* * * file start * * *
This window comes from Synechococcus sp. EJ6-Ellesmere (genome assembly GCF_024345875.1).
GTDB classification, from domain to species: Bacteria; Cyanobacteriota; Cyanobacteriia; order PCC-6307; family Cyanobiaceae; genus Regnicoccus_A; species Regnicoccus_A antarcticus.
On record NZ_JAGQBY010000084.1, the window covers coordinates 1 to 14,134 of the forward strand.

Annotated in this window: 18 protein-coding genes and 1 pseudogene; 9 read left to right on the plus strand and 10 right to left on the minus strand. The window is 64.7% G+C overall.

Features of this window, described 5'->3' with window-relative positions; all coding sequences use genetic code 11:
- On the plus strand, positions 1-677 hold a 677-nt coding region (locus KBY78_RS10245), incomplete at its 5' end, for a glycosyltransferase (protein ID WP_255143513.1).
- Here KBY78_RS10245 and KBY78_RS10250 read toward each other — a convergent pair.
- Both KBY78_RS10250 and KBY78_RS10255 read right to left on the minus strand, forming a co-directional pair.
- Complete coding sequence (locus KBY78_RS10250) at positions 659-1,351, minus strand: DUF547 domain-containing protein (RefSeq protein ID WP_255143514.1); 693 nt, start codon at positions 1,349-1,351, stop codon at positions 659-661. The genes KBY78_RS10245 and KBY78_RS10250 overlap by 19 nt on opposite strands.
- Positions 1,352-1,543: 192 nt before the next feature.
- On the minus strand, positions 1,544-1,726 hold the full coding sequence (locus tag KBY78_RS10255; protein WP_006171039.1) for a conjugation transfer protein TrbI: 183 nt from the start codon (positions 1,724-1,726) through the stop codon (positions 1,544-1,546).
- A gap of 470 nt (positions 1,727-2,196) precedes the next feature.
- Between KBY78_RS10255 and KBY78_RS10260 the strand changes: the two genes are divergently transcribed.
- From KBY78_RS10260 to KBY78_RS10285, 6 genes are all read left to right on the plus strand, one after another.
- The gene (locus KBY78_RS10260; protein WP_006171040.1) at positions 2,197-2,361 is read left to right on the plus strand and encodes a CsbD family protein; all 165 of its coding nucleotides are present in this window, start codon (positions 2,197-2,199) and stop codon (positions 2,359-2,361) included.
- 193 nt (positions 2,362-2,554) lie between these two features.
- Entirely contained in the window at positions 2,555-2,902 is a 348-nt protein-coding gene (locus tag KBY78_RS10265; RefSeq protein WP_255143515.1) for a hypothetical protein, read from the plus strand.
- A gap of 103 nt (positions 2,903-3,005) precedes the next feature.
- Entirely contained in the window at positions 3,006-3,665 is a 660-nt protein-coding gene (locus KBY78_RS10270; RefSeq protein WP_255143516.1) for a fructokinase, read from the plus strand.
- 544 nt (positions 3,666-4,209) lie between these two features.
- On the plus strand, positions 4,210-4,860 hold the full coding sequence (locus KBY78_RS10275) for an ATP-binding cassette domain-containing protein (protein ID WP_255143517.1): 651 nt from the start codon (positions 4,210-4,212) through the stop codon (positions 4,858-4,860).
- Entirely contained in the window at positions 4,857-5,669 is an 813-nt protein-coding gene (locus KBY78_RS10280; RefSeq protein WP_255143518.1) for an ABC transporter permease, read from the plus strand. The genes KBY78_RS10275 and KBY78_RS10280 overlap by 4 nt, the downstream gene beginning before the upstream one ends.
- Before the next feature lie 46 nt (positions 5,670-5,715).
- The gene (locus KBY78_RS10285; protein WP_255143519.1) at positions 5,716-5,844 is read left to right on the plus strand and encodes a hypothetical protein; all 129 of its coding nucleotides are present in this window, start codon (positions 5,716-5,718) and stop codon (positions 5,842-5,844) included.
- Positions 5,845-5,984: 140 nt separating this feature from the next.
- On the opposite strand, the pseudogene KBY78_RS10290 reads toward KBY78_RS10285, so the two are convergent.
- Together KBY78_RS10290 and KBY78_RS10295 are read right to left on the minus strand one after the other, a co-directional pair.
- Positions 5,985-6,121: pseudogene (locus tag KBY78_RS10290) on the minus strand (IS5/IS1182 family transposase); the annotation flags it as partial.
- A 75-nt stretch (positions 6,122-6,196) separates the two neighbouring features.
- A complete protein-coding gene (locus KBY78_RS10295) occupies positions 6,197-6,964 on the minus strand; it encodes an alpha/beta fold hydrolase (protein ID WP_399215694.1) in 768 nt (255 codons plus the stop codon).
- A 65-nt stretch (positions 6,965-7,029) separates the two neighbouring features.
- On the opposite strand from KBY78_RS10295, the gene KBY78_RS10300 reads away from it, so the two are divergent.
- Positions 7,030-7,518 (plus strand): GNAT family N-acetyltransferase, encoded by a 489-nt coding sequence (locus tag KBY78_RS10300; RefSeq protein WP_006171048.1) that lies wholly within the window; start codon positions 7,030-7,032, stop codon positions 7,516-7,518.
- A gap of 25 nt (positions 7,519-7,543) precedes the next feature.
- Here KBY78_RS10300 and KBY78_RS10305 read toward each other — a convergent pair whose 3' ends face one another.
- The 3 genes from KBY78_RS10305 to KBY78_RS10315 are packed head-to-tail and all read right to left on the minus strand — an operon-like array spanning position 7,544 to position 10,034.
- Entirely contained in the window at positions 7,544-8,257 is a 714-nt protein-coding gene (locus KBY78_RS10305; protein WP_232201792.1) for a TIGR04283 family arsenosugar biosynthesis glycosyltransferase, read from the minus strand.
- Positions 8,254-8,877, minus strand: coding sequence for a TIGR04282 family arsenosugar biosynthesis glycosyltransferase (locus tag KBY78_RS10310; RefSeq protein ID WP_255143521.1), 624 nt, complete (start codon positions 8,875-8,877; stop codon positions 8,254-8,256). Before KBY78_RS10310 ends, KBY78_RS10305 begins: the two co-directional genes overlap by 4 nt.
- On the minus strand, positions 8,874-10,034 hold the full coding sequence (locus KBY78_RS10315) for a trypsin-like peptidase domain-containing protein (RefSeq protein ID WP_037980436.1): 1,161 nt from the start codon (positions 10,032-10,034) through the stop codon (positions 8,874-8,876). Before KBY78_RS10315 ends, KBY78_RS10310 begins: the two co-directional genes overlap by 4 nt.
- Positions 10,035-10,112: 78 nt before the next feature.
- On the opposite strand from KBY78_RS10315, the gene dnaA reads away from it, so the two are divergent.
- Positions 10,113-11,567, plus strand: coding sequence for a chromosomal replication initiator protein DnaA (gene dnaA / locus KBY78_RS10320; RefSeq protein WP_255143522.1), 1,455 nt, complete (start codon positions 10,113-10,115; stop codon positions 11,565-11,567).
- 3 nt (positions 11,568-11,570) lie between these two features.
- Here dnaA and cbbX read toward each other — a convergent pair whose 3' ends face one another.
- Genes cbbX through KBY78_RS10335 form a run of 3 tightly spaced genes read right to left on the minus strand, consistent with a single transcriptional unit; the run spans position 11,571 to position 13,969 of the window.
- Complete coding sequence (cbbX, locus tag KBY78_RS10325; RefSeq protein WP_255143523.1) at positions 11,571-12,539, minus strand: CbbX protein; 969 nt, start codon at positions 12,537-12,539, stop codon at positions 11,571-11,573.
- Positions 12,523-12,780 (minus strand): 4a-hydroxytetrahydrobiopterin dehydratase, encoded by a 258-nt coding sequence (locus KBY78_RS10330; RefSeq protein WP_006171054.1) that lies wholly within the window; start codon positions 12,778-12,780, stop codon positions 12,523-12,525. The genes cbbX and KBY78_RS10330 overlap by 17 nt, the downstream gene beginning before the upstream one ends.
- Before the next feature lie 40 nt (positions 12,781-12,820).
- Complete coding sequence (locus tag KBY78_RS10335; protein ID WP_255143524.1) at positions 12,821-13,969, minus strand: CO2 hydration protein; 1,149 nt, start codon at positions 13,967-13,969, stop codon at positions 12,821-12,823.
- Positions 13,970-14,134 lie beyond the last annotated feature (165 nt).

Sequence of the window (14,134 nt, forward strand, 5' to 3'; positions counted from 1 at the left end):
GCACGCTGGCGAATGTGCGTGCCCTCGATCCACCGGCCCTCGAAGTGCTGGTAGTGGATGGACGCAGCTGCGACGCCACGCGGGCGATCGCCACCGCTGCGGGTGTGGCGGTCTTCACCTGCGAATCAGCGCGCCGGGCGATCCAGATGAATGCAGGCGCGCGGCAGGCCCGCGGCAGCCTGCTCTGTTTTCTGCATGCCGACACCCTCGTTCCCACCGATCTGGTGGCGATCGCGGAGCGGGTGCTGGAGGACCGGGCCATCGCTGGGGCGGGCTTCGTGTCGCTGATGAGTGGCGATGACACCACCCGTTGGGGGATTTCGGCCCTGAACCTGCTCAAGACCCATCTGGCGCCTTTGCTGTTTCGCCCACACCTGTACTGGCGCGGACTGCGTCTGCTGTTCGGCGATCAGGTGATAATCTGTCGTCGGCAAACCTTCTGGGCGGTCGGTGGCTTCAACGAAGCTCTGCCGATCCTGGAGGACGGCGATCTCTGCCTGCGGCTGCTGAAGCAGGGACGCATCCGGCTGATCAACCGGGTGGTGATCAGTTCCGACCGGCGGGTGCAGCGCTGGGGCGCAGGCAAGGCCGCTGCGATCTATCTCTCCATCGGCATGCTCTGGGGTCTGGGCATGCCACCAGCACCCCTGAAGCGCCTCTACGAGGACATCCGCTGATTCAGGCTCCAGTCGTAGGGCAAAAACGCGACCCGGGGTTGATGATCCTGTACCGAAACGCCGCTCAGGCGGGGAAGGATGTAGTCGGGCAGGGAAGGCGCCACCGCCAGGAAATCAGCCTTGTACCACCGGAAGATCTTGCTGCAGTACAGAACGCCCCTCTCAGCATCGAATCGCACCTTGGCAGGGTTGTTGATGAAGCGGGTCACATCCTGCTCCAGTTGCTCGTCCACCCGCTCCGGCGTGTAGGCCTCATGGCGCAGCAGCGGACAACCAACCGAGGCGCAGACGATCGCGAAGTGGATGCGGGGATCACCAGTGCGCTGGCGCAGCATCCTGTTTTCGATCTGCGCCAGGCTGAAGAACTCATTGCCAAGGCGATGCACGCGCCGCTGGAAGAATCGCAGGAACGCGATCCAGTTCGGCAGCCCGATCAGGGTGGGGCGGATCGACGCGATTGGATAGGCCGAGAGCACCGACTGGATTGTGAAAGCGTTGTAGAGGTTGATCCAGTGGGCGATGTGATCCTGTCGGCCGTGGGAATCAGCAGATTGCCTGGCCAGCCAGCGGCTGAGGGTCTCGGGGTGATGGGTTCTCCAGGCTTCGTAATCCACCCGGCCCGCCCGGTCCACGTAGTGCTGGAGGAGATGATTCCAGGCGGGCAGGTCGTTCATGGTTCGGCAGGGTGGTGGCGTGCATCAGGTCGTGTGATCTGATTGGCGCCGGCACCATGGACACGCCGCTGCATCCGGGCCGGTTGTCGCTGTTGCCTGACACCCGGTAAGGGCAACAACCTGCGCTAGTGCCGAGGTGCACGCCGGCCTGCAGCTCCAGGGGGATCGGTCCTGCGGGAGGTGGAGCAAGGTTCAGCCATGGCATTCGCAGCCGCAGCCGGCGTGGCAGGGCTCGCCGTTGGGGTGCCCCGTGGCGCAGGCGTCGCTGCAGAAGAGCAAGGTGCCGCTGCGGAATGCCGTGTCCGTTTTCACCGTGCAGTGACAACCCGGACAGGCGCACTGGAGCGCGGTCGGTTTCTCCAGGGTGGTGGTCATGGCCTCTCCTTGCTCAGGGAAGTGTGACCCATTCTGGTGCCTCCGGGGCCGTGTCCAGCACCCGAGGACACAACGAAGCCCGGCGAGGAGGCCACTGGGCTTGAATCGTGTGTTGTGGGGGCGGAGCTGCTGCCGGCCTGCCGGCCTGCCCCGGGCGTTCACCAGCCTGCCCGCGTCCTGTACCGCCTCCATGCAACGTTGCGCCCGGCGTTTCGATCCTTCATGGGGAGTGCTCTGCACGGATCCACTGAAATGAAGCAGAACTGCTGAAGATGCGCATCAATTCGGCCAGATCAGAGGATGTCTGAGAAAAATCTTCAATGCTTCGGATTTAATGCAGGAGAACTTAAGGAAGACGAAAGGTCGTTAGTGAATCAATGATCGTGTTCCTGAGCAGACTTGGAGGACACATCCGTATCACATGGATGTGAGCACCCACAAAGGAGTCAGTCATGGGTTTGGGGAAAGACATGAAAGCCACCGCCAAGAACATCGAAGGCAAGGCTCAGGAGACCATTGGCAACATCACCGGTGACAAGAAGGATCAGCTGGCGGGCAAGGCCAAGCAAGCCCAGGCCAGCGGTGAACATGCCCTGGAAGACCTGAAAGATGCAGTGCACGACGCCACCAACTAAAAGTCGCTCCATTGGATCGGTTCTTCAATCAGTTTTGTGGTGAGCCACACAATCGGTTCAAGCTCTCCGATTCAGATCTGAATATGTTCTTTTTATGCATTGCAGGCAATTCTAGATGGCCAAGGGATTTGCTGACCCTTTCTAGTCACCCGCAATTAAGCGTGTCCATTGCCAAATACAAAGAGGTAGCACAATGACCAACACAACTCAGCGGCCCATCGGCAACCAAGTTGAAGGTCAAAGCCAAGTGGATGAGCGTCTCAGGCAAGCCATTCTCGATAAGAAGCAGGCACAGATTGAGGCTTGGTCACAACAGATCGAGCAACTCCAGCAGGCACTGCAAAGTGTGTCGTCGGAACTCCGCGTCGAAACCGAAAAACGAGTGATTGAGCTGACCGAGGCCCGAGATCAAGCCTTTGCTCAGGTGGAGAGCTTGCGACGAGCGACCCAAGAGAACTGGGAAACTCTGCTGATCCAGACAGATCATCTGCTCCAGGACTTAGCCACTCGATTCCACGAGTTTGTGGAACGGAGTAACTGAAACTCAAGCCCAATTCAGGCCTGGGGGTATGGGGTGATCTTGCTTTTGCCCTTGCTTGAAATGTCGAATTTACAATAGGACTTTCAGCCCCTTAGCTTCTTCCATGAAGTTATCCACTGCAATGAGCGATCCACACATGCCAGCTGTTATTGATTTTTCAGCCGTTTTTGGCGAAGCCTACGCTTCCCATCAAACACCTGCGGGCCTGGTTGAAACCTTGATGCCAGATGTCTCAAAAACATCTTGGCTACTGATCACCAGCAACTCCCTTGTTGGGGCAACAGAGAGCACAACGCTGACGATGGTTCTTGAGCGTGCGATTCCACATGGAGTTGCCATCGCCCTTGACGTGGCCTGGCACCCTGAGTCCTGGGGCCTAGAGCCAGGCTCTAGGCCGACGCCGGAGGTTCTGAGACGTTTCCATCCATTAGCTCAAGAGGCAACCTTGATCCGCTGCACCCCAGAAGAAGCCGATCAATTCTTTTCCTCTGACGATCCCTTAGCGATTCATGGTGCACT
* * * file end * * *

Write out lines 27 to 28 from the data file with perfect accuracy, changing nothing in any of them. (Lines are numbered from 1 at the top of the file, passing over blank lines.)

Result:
- Together KBY78_RS10290 and KBY78_RS10295 are read right to left on the minus strand one after the other, a co-directional pair.
- Positions 5,985-6,121: pseudogene (locus tag KBY78_RS10290) on the minus strand (IS5/IS1182 family transposase); the annotation flags it as partial.